Tossing and Tortured 'Till Dawn

I come back to you now, at the turn of the tide.

Friday, November 10, 2006

Can you swim?

Can your bike?

It's been raining here in Seattle, which is not a shock, but it's raining the way it's not supposed to. I mean, with a few reprieves, this is forty days, forty nights type rain. Seattle is supposed to be perennially grey and drizzly. If you look at the number of days of rain we get, it's huge, but the total inches of precipitation isn't much greater than many other major cities, and you can do the math and sort out that the average inches of rain per wet day really isn't that big. "Average." "Usually."

There's a series of multi-use trails that I often ride on, and like most MUTs they usually follow riverbeds or wetlands. You can see where this is going. At a number of junctions the trail dips down a bit to pass under a road or highway. In ordinary times, of course, the river would still be several feet below this level; it's not as though the trail even goes right up to the water's edge. In the summer, the Green River is little more than a muddy creek. If this weren't the pacific northwest, I'm sure we'd say "crick."

But today, today is a very different day.

I should've been warned by the "puddles" that filled some of the gravel parking lots from the wetlands, or the farmers using bilge bumps and hoses to drain the contents of their fields-cum-swamps into the street. I should've been warned by the "water over roadway" signs. But no, thinks I, I have my cyclocross bike, I am invincible, I can handle this stuff!

The first superpuddle I went through was pretty small, and I was able to simply coast through the whole thing. Perhaps a foot of water bogged things down considerably, and completely soaked my feet. This last part is the important bit. I HATE wet feet. I mean, as I hate hell, all Montagues, and thee. But the simple truth is that there comes a point when wet is a binary statistic: your feet are either soaked, or they are not soaked. These, then, were soaked, and nothing I could do for the rest of the ride is going to make them UN-soaked.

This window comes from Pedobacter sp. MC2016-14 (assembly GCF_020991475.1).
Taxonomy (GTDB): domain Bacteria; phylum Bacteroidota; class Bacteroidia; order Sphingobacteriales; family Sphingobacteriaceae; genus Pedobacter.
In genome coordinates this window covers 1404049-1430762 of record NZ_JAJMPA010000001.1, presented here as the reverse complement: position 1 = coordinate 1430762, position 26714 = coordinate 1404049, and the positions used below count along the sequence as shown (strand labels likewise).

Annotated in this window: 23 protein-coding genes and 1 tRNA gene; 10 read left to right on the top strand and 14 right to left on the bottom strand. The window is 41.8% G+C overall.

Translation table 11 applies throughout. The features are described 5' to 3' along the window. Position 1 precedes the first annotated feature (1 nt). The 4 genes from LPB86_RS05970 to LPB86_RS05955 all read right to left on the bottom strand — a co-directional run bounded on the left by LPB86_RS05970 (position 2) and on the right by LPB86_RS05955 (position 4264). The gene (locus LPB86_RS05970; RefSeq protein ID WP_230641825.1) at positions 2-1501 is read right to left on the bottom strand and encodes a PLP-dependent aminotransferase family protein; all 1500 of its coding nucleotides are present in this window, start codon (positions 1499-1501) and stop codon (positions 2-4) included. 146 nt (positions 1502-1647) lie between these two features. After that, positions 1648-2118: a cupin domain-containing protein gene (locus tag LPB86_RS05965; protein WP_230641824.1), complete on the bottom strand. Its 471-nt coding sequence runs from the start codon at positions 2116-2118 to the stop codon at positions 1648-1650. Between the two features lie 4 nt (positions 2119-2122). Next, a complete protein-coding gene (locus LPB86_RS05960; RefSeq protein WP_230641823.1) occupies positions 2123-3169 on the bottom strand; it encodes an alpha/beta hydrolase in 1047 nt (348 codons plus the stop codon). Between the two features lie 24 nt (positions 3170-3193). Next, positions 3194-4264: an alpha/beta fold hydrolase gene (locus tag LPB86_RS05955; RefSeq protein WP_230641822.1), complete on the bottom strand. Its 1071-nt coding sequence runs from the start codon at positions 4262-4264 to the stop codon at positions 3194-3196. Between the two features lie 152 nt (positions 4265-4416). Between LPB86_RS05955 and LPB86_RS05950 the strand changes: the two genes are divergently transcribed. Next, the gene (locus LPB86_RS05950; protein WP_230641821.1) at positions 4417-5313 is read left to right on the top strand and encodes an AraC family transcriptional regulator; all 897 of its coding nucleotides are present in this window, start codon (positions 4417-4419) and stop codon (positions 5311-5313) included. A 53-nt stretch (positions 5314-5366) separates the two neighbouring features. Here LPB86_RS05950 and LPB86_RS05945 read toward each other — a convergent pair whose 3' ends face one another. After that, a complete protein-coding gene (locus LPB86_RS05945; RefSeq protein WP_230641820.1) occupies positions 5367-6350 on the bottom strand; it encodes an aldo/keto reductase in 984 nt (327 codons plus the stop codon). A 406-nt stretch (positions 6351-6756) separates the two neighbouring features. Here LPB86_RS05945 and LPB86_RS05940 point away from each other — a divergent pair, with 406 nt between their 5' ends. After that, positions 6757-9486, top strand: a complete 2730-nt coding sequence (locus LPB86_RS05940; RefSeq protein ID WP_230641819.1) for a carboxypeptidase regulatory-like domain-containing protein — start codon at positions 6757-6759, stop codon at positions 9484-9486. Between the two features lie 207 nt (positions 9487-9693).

So, when I hooked up with the group, they of course asked how the trails were, and I honestly told them they were "pretty wet." Of course, if I were forthright, I'd have said "impassibly flooded," but I'm not that nice. After all, these are the crazy folks that decide that the "Caution 21% downgrade ahead!" hill is a good thing to ride down in the rain, they can handle it.

At the first underpass, it's clear that the whole thing is submerged, and I'm in the front of about a dozen riders. What follows is a dirty trick. You all know the cyclocross dismount, right? You just swing your right leg over the bike, step through between your left leg and the frame, pick up the bike like a suitcase, and run over the barrier / obstacle / hay bale that the organizers have put in the way. The idea is to keep as much momentum as possible. This is the plan here, and the folks behind me suddenly have to decide what to do. A few try to RIDE through the water, two others, one also on a 'cross bike and one on a fixie with mountain pedals, do the same thing I did, some curse and turn around. A couple do the curse and turn around part, but they don't decide to do this until they are already in the water, which means they're basically standing in the water trying to get unclipped and turn around.

Remember how my hated wet feet can't get any wetter? I keep telling myself this as I wade across the knee-deep stream. A few laughs, a few punches in the shoulder later, we're back on the road.

My comeuppance arrives at the third underpass, and everyone but the Other Guy on a Cross bike has learned the "fool me twice" saying and go the long way around. This time, I can tell the water is a little deeper, so I carry the bike over my shoulder and wade onward. The water is up to my thighs when Other Guy shouts out "dude, screw this, let's go around." Whatever, I'm deep enough in the mud as it is, may as well go through it, right? Right?

The water is touching the wheels of my bike, still over my shoulder, and if I thought my feet Could Not Get Any Wetter, at least I could feel them before. About the time the water gets up to my hips and I think I've reached the deepest part, I find that I'm falling into the water. The city of Kent has helpfully put some A frame warning signs out, suggesting that the trail is closed due to high water. One of these signs has become completely submerged, and I've just run into it. I'm falling forward, try not to drop my bike or face plant in the water, lean back, end up sitting down onto the sign, the top of which is only about six inches deep, and spend a moment figuring out exactly how I'm going to stand up.

Eventually, I do, eventually, I continue my ride, and at some distant point in the future, I can feel my toes again.

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